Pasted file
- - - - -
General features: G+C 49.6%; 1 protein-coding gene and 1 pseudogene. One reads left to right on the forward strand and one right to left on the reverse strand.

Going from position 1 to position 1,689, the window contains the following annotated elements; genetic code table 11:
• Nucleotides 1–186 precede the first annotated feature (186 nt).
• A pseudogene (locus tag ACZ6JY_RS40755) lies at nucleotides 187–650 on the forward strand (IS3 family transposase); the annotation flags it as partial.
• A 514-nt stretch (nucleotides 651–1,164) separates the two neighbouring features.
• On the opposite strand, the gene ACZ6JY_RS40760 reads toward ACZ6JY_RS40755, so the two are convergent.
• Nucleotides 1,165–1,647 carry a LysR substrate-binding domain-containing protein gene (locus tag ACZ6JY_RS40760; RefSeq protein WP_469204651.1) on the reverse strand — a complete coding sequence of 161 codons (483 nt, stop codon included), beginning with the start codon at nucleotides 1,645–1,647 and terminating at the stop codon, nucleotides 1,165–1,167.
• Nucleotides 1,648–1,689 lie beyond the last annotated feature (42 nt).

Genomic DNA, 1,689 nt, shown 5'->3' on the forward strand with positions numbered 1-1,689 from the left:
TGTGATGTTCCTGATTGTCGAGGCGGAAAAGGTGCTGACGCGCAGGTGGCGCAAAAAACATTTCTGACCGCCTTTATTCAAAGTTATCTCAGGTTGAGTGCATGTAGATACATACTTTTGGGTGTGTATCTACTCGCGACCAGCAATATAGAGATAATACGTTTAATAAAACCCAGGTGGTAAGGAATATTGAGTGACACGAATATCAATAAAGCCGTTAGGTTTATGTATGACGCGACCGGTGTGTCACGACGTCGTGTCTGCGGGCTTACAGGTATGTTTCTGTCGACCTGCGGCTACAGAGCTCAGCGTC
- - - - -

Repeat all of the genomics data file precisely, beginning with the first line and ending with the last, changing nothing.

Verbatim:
General features: G+C 49.6%; 1 protein-coding gene and 1 pseudogene. One reads left to right on the forward strand and one right to left on the reverse strand.

Going from position 1 to position 1,689, the window contains the following annotated elements; genetic code table 11:
• Nucleotides 1–186 precede the first annotated feature (186 nt).
• A pseudogene (locus tag ACZ6JY_RS40755) lies at nucleotides 187–650 on the forward strand (IS3 family transposase); the annotation flags it as partial.
• A 514-nt stretch (nucleotides 651–1,164) separates the two neighbouring features.
• On the opposite strand, the gene ACZ6JY_RS40760 reads toward ACZ6JY_RS40755, so the two are convergent.
• Nucleotides 1,165–1,647 carry a LysR substrate-binding domain-containing protein gene (locus tag ACZ6JY_RS40760; RefSeq protein WP_469204651.1) on the reverse strand — a complete coding sequence of 161 codons (483 nt, stop codon included), beginning with the start codon at nucleotides 1,645–1,647 and terminating at the stop codon, nucleotides 1,165–1,167.
• Nucleotides 1,648–1,689 lie beyond the last annotated feature (42 nt).

Genomic DNA, 1,689 nt, shown 5'->3' on the forward strand with positions numbered 1-1,689 from the left:
TGTGATGTTCCTGATTGTCGAGGCGGAAAAGGTGCTGACGCGCAGGTGGCGCAAAAAACATTTCTGACCGCCTTTATTCAAAGTTATCTCAGGTTGAGTGCATGTAGATACATACTTTTGGGTGTGTATCTACTCGCGACCAGCAATATAGAGATAATACGTTTAATAAAACCCAGGTGGTAAGGAATATTGAGTGACACGAATATCAATAAAGCCGTTAGGTTTATGTATGACGCGACCGGTGTGTCACGACGTCGTGTCTGCGGGCTTACAGGTATGTTTCTGTCGACCTGCGGCTACAGAGCTCAGCGTC